Scientists have found a clue to the rare phenomenon of "ice hair"

If the temperature in winter hovers around zero degrees, the humidity is high and the observer is between 45 and 55 degrees north latitude, in the middle of the forest, he has a chance to encounter an unusual phenomenon called "ice hair". These are thin strands or strands of ice that grow on fallen trees. The spectacle is very unusual and really resembles an attempt to create pile or wool from ice, although it is based on completely different processes.

For a long time it was believed that this is just another, very complex form of frozen water, until in 2015 scientists discovered what they called a "recrystallization inhibitor." Its source is the mushroom Exidiopsis effusa, which settles on dead or dying trees. It is the activity of the fungus that forms thin ice threads, but how does this happen?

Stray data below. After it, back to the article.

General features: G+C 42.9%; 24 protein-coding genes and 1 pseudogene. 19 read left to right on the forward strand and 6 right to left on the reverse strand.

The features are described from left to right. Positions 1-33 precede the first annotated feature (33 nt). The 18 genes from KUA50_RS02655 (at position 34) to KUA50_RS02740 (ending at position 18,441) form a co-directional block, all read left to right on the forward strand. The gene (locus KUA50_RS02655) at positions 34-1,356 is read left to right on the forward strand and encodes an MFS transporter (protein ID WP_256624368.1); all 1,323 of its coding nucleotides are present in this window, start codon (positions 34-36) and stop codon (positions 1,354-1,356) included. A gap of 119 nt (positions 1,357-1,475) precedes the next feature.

Strictly speaking, the exact mechanism is still unknown. Previously, it was believed that a freezing tree releases sap, which freezes into threads, but now it has been established that this fungus destroys the wood, and the liquid protruding to the surface is a by-product. In contact with cold air, it freezes with an ice crystal, but since the flow presses from below, the crystals are piled up on top of each other, forming a thread. Its thickness is only 0.01 mm with a length of up to 20 cm, but why do these thin and fragile structures not break?

It turned out that in addition to water, the fungus extracts lingin and tannin from cellulose and throws it out. When they come into contact with water in the cold, they become a kind of glue that strengthens the threads. And they probably interfere with the formation of large fragments of ice, forcing the filaments to grow apart, without mixing. Now scientists have to test their hypothesis with observations in wildlife.